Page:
Spurred on by the outbreak, a host of technologies have truly come into their element with the power to make or break flexible work models. When utilizing a hub-and-spoke model, there is inherently a greater number, but smaller and more dispersed locations for FMs to oversee, which consequently incur a greater need for technologies. Scheduling and booking tools, for example, will better manage occupancy and avoid overcrowding a smaller venue. Furthermore, these systems must span the entire organization. Expecting employees to use a different system or app for each satellite or hub location does not make any sense and hinders the collaboration it is trying to encourage.
The larger challenge for FMs may be overlooking the necessity for all hubs and satellite offices to be connected instead of each running their own smart building system. Room and desk booking systems, sensors, HVAC and so on, must communicate together. This highlights the importance of a unified integrated workplace management system for all facilities in this model, or integration will be a major headache, and in a worst-case scenario leave systems in different branches siloed. Imagine having to individually check each office to find a vacancy.
Recent usage statistics and data from space reservation systems and capacity sensors can quickly provide guidance in how space is being used correlated with how external conditions are changing habits. However, this can only be done in a meaningful way when data from all locations can be consolidated within a central platform for analysis to create a more accurate overview of utilization, then guide how adjustments should be made to meet actual space needs.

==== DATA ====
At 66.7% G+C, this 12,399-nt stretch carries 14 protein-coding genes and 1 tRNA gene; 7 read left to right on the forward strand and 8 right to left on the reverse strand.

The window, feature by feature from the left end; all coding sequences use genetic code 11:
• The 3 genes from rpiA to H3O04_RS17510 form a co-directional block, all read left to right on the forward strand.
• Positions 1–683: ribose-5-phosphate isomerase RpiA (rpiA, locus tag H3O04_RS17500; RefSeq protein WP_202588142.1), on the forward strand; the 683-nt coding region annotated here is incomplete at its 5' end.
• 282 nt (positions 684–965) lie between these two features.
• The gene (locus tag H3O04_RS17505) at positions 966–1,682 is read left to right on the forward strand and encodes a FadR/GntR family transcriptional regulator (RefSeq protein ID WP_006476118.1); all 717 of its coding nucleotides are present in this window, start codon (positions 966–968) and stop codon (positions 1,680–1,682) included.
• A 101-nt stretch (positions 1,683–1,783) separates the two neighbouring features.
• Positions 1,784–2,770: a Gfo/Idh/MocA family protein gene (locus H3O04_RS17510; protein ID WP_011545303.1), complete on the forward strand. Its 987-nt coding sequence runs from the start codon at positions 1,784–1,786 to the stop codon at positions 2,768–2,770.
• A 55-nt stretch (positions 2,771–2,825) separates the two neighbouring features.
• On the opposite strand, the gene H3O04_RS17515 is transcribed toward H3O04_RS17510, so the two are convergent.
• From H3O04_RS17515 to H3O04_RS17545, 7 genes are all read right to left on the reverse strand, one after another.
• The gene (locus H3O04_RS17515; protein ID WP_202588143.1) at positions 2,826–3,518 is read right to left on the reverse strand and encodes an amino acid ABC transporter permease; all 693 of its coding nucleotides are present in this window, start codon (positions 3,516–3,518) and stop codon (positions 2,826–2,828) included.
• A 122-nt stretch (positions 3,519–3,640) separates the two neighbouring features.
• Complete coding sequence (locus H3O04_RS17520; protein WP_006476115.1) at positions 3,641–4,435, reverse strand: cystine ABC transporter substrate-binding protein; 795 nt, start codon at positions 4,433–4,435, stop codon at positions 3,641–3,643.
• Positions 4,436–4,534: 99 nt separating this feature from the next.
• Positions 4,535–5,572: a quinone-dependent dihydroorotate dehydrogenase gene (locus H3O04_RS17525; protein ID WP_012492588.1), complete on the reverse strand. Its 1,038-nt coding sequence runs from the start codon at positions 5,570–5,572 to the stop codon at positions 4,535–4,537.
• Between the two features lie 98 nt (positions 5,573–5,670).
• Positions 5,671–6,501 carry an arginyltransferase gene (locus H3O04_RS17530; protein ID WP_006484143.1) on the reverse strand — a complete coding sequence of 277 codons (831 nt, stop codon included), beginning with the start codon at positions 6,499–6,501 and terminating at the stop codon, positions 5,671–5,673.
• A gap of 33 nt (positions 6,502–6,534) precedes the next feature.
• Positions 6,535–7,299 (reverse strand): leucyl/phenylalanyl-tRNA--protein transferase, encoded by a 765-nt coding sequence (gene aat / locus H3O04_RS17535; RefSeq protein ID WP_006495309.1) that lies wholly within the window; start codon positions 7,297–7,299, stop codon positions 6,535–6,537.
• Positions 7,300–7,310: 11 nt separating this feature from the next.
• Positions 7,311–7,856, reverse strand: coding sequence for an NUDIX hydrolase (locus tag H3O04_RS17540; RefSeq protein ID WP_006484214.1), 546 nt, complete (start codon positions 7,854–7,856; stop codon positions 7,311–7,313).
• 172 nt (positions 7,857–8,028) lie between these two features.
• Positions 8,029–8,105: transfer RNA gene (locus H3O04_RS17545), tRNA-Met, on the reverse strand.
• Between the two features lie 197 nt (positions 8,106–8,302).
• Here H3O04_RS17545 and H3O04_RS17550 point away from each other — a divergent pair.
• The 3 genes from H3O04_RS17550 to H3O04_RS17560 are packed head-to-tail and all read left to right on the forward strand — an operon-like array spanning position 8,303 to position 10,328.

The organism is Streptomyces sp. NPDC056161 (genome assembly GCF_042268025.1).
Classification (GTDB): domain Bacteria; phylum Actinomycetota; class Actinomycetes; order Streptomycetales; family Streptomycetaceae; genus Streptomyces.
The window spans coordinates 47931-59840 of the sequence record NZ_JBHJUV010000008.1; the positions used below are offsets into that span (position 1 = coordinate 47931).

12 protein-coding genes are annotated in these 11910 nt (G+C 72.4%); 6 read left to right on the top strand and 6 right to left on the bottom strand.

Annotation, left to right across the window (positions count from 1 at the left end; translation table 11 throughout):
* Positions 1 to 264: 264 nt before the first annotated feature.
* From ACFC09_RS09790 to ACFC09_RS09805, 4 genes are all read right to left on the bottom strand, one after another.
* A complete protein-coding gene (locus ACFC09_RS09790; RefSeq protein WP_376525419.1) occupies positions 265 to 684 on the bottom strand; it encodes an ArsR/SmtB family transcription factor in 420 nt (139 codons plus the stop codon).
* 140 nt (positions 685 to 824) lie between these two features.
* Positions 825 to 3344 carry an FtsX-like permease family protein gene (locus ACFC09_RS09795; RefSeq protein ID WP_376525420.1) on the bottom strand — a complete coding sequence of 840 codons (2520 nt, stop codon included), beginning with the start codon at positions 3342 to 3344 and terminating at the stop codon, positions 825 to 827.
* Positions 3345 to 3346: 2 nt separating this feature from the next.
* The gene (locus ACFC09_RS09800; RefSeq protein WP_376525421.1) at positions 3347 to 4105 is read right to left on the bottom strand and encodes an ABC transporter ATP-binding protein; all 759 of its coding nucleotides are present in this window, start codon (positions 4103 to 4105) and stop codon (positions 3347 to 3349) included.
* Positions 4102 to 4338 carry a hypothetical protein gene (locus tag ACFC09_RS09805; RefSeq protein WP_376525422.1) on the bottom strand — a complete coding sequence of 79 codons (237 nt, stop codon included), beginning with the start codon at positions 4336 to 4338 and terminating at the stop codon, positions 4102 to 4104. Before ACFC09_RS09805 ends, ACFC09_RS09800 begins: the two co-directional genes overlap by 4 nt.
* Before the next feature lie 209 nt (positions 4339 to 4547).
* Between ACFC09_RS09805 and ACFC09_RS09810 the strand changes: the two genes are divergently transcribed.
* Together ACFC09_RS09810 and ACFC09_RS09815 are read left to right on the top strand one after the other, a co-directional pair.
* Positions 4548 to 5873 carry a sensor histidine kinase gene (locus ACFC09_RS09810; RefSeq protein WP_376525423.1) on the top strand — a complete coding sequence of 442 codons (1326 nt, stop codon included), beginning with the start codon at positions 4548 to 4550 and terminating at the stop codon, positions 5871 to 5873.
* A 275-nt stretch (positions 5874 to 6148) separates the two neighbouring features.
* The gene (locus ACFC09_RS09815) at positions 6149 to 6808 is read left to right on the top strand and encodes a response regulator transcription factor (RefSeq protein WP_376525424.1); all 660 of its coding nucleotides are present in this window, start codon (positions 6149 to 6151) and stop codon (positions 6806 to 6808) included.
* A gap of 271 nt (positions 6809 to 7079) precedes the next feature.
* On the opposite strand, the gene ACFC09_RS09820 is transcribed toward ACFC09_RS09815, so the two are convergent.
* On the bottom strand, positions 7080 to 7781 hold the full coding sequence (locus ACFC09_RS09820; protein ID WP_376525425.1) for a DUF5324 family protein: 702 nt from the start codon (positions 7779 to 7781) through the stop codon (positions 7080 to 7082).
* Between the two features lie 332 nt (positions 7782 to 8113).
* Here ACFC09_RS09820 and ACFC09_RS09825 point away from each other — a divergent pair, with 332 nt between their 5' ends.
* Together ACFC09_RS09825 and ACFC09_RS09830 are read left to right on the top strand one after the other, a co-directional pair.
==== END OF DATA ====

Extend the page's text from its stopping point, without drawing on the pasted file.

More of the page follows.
In an activity-based workplace, there are peaks and valleys in occupancy. Monday mornings can start slowly, peaking around midweek and tailing off by Friday. Going over capacity with not enough desks to satisfy staff needs become an issue — not to mention adequately observing social distancing. Desk booking systems and occupancy sensors can give live occupancy information, allowing an employee to secure a spot before they arrive at the office and dissuading those without a reservation to come to the office when capacity is already at its limit.
There are also concerns about touching things previously touched by someone else. This comes at a time when cleaning and sanitization protocols have never needed to be so stringent. When employees fear cross-contamination, shared desk space can be a source of anxiety for employees and affect their ability to stay productive in the office. Tackling and reducing clusters and outbreaks is imperative for organizational resiliency. Data from desk booking devices and sensors can trigger notifications to cleaning teams that a reservation is complete and sanitization is necessary prior to the next occupant’s arrival. The occupant can be assured all surfaces and equipment have been sterilized. With added support for low-touch options such as touchless desk check-ins, extra unnecessary contact can be further reduced.
Choosing the right workplace model can bolster employees and improve their ability to bounce back during times of great uncertainty. FMs should seek essential technologies that facilitate these resiliency-enabling models. Executives have signaled they are willing to invest, but FMs must guide and help select the optimal model, then take charge of technology investment spending that offers the best ROI and alleviates employee return-to-work concerns.
About the author
John Wang is co-founder and CEO of IAdea Corporation, a company focused on transforming the world with digital signage technologies. IAdea’s products deliver the next-generation Smart Workplace, Smart Transportation, and Smart Retail. Its innovations are licensed and distributed by leading brands globally. Large-scale digital signage deployments around the world are often built with IAdea technology. Wang led IAdea to receive several industry recognitions, including Red Herring’s Asia 100 Award as an innovative and fast-growing company. In 2018 he was recognized by the Outstanding Individual Award at the Digital Signage Awards for his contribution in promoting uses of digital signage technology around the globe. He received his master’s degree in computer science from the National Taiwan University.
[i] Denyer, D. (2017). Organizational Resilience: A summary of academic evidence, business insights and new thinking. BSI and Cranfield School of Management.